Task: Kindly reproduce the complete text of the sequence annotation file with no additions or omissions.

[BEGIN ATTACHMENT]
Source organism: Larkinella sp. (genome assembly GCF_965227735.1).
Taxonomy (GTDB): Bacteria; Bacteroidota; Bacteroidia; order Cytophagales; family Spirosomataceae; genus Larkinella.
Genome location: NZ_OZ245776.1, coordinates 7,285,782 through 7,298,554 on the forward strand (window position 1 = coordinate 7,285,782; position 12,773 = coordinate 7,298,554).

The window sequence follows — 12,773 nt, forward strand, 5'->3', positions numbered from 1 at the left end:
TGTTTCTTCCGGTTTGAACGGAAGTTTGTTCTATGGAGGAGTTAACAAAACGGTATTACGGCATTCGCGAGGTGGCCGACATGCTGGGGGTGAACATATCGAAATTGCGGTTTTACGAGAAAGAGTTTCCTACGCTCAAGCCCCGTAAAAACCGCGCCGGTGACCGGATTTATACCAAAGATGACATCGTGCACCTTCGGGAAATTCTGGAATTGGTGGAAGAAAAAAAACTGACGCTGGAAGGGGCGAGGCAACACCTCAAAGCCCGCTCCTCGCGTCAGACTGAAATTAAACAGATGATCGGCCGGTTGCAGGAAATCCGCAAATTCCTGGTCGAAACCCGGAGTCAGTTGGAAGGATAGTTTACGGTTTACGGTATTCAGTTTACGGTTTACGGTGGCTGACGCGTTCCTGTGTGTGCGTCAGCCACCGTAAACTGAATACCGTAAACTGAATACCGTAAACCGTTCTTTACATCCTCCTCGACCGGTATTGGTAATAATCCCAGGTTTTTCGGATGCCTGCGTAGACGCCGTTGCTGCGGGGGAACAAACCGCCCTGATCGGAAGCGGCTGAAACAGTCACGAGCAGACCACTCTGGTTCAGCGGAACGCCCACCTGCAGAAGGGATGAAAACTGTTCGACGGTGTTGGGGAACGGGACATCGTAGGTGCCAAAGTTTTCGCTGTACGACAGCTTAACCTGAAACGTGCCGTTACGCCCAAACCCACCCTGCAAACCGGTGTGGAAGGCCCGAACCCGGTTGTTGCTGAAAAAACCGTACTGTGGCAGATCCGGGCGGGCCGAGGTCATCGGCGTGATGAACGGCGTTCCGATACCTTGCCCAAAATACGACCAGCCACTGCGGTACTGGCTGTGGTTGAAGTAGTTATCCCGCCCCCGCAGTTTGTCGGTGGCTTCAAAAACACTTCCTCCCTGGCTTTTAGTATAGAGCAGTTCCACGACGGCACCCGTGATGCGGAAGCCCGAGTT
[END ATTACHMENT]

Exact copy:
Source organism: Larkinella sp. (genome assembly GCF_965227735.1).
Taxonomy (GTDB): Bacteria; Bacteroidota; Bacteroidia; order Cytophagales; family Spirosomataceae; genus Larkinella.
Genome location: NZ_OZ245776.1, coordinates 7,285,782 through 7,298,554 on the forward strand (window position 1 = coordinate 7,285,782; position 12,773 = coordinate 7,298,554).

The window sequence follows — 12,773 nt, forward strand, 5'->3', positions numbered from 1 at the left end:
TGTTTCTTCCGGTTTGAACGGAAGTTTGTTCTATGGAGGAGTTAACAAAACGGTATTACGGCATTCGCGAGGTGGCCGACATGCTGGGGGTGAACATATCGAAATTGCGGTTTTACGAGAAAGAGTTTCCTACGCTCAAGCCCCGTAAAAACCGCGCCGGTGACCGGATTTATACCAAAGATGACATCGTGCACCTTCGGGAAATTCTGGAATTGGTGGAAGAAAAAAAACTGACGCTGGAAGGGGCGAGGCAACACCTCAAAGCCCGCTCCTCGCGTCAGACTGAAATTAAACAGATGATCGGCCGGTTGCAGGAAATCCGCAAATTCCTGGTCGAAACCCGGAGTCAGTTGGAAGGATAGTTTACGGTTTACGGTATTCAGTTTACGGTTTACGGTGGCTGACGCGTTCCTGTGTGTGCGTCAGCCACCGTAAACTGAATACCGTAAACTGAATACCGTAAACCGTTCTTTACATCCTCCTCGACCGGTATTGGTAATAATCCCAGGTTTTTCGGATGCCTGCGTAGACGCCGTTGCTGCGGGGGAACAAACCGCCCTGATCGGAAGCGGCTGAAACAGTCACGAGCAGACCACTCTGGTTCAGCGGAACGCCCACCTGCAGAAGGGATGAAAACTGTTCGACGGTGTTGGGGAACGGGACATCGTAGGTGCCAAAGTTTTCGCTGTACGACAGCTTAACCTGAAACGTGCCGTTACGCCCAAACCCACCCTGCAAACCGGTGTGGAAGGCCCGAACCCGGTTGTTGCTGAAAAAACCGTACTGTGGCAGATCCGGGCGGGCCGAGGTCATCGGCGTGATGAACGGCGTTCCGATACCTTGCCCAAAATACGACCAGCCACTGCGGTACTGGCTGTGGTTGAAGTAGTTATCCCGCCCCCGCAGTTTGTCGGTGGCTTCAAAAACACTTCCTCCCTGGCTTTTAGTATAGAGCAGTTCCACGACGGCACCCGTGATGCGGAAGCCCGAGTT